Coronavirus has temporarily reduced China’s CO2 emissions by a quarter

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As China battles one of the most serious virus epidemics of the century, the impacts on the country’s energy demand and emissions are only beginning to be felt.

Electricity demand and industrial output remain far below their usual levels across a range of indicators, many of which are at their lowest two-week average in several years.

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The measures to contain coronavirus have resulted in reductions of 15% to 40% in output across key industrial sectors. This is likely to have wiped out a quarter or more of the country’s CO2 emissions over the past two weeks, the period when activity would normally have resumed after the Chinese new-year holiday.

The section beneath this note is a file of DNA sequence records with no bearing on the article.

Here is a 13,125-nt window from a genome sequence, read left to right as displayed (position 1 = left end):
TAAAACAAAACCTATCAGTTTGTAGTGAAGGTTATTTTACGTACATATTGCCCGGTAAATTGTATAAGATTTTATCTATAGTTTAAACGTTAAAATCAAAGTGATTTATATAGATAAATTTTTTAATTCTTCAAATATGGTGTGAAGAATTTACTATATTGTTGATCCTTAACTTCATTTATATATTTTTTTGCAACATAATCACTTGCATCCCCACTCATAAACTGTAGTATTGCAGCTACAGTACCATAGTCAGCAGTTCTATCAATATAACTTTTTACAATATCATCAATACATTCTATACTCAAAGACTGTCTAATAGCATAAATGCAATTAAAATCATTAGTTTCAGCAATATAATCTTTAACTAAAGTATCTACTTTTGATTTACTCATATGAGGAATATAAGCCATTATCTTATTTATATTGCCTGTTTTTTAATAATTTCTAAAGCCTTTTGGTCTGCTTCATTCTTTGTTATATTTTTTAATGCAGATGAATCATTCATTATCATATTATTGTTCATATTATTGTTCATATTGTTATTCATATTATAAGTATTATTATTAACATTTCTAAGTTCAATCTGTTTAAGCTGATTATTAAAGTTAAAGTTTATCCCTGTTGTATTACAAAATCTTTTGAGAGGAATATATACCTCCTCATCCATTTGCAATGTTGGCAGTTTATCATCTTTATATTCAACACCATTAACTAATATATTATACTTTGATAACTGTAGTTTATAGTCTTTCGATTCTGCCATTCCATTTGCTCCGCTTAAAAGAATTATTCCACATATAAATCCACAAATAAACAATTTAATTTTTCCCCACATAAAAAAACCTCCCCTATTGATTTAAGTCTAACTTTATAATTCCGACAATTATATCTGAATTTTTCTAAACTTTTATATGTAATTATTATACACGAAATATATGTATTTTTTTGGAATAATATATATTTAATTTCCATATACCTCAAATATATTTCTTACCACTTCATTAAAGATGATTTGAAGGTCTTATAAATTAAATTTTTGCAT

The estimated CO2 reduction is based on fossil-fuel consumption data by sector and fuel for February 2019, and estimating year-on-year changes using sector activity indicators: daily coal consumption at power plants; coking plant; blast furnace and steel plant operating rates; and oil refinery operating rates.


Residential fuel use is assumed to be unaffected. The estimate aligns with satellite-based NO2 levels, which point to the possibility of an even larger reduction.






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